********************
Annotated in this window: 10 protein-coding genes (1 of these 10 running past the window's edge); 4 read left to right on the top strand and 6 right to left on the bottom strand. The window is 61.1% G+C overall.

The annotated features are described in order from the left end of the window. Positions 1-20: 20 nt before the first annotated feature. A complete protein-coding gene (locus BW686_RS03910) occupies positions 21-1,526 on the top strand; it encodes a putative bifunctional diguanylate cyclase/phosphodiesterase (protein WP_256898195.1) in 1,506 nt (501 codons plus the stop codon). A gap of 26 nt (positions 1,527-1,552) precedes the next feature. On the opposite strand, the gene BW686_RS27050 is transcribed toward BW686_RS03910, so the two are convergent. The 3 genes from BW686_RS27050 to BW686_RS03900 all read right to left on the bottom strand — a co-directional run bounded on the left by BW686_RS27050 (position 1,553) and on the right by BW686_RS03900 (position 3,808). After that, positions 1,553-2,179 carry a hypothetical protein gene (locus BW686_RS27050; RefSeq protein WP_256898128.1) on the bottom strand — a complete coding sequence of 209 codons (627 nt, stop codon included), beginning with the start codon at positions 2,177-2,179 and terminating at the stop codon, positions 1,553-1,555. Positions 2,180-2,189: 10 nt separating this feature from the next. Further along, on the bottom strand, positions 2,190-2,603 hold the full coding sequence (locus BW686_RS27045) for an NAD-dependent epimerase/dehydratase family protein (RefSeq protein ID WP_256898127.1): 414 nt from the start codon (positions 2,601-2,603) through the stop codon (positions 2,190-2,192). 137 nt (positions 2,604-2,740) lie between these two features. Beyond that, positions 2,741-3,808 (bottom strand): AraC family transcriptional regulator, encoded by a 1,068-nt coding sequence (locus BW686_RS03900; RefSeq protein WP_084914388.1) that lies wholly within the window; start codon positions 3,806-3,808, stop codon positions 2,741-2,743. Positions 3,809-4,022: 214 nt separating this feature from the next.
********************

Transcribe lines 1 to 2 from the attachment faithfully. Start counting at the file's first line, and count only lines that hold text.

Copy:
Annotated in this window: 10 protein-coding genes (1 of these 10 running past the window's edge); 4 read left to right on the top strand and 6 right to left on the bottom strand. The window is 61.1% G+C overall.

The annotated features are described in order from the left end of the window. Positions 1-20: 20 nt before the first annotated feature. A complete protein-coding gene (locus BW686_RS03910) occupies positions 21-1,526 on the top strand; it encodes a putative bifunctional diguanylate cyclase/phosphodiesterase (protein WP_256898195.1) in 1,506 nt (501 codons plus the stop codon). A gap of 26 nt (positions 1,527-1,552) precedes the next feature. On the opposite strand, the gene BW686_RS27050 is transcribed toward BW686_RS03910, so the two are convergent. The 3 genes from BW686_RS27050 to BW686_RS03900 all read right to left on the bottom strand — a co-directional run bounded on the left by BW686_RS27050 (position 1,553) and on the right by BW686_RS03900 (position 3,808). After that, positions 1,553-2,179 carry a hypothetical protein gene (locus BW686_RS27050; RefSeq protein WP_256898128.1) on the bottom strand — a complete coding sequence of 209 codons (627 nt, stop codon included), beginning with the start codon at positions 2,177-2,179 and terminating at the stop codon, positions 1,553-1,555. Positions 2,180-2,189: 10 nt separating this feature from the next. Further along, on the bottom strand, positions 2,190-2,603 hold the full coding sequence (locus BW686_RS27045) for an NAD-dependent epimerase/dehydratase family protein (RefSeq protein ID WP_256898127.1): 414 nt from the start codon (positions 2,601-2,603) through the stop codon (positions 2,190-2,192). 137 nt (positions 2,604-2,740) lie between these two features. Beyond that, positions 2,741-3,808 (bottom strand): AraC family transcriptional regulator, encoded by a 1,068-nt coding sequence (locus BW686_RS03900; RefSeq protein WP_084914388.1) that lies wholly within the window; start codon positions 3,806-3,808, stop codon positions 2,741-2,743. Positions 3,809-4,022: 214 nt separating this feature from the next.